Science.gov (United States)

    Solomon, D.; van Dijk, A.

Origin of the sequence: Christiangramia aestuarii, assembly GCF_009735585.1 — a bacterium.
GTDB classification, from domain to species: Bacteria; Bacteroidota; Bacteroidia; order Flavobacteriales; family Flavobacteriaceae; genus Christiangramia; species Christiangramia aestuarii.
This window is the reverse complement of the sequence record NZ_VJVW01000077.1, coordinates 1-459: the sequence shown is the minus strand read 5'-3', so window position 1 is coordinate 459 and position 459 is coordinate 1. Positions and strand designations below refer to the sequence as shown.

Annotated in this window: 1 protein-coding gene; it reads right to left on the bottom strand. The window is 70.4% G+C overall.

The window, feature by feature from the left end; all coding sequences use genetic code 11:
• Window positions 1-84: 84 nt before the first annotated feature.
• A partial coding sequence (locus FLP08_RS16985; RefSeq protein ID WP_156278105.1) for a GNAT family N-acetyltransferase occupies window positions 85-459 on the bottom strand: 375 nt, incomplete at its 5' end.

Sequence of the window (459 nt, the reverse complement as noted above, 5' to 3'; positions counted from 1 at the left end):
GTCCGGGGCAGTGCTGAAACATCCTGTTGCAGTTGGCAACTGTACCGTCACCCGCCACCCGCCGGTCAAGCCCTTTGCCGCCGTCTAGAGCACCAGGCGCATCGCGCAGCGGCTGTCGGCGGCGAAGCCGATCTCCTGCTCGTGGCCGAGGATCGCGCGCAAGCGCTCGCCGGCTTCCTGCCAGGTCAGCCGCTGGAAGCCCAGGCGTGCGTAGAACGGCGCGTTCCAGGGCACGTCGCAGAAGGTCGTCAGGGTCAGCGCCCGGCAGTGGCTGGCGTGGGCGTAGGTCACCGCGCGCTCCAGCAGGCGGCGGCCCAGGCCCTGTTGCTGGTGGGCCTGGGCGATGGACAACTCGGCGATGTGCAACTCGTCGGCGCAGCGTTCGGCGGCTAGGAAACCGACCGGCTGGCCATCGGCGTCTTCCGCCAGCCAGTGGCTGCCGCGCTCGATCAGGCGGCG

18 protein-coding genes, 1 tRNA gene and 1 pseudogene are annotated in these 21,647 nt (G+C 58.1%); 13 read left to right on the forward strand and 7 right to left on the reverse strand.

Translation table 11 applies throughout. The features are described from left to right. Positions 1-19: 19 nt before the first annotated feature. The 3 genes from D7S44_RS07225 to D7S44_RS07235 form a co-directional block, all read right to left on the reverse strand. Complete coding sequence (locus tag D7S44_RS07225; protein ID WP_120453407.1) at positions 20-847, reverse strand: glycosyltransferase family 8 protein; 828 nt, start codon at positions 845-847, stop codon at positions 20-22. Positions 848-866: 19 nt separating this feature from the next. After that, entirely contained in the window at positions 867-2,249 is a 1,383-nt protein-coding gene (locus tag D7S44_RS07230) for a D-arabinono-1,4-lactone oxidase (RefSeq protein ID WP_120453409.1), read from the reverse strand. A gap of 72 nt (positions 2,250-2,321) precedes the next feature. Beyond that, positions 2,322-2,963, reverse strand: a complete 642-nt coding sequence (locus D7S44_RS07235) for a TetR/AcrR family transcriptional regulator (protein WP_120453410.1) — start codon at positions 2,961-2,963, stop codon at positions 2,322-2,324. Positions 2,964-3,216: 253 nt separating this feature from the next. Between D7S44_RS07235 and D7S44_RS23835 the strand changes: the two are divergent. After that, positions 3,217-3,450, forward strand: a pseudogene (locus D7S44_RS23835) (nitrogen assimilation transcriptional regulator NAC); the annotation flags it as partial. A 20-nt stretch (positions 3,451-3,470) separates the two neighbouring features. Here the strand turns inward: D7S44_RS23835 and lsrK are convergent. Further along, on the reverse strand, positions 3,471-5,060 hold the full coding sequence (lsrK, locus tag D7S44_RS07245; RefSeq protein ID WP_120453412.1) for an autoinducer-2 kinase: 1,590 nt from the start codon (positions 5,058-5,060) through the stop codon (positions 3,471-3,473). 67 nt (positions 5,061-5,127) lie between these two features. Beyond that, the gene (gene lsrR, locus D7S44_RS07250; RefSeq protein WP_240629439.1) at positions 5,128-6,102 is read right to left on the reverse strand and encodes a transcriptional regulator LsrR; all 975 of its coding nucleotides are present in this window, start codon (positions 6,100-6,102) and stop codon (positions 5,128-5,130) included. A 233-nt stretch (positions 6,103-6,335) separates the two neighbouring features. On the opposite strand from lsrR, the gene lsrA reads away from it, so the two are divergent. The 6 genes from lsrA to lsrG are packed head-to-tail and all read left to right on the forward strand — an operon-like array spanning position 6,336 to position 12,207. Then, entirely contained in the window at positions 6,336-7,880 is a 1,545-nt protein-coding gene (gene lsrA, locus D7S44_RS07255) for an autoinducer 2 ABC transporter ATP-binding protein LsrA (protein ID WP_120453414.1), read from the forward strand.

The "2002 ESA Lunar Architecture Workshop" (June 3-16) ESTEC, Noordwijk, NL and V2_Lab, Rotterdam, NL) is the first-of-its-kind workshop for exploring the design of extra-terrestrial (infra) structures for human exploration of the Moon and Earth-like planets introducing 'architecture's current line of research', and adopting an architec- tural criteria. The workshop intends to inspire, engage and challenge 30-40 European masters students from the fields of aerospace engineering, civil engineering, archi- tecture, and art to design, validate and build models of (infra) structures for Lunar exploration. The workshop also aims to open up new physical and conceptual terrain for an architectural agenda within the field of space exploration. A sound introduc- tion to the issues, conditions, resources, technologies, and architectural strategies will initiate the workshop participants into the context of lunar architecture scenarios. In my paper and presentation about the development of the ideology behind this work- shop, I will comment on the following questions: * Can the contemporary architectural agenda offer solutions that affect the scope of space exploration? It certainly has had an impression on urbanization and colonization of previously sparsely populated parts of Earth. * Does the current line of research in architecture offer any useful strategies for com- bining scientific interests, commercial opportunity, and public space? What can be learned from 'state of the art' architecture that blends commercial and public pro- grammes within one location? * Should commercial 'colonisation' projects in space be required to provide public space in a location where all humans present are likely to be there in a commercial context? Is the wave in Koolhaas' new Prada flagship store just a gesture to public space, or does this new concept in architecture and shopping evolve the public space? * What can we learn about designing (infra-) structures on the Moon or any other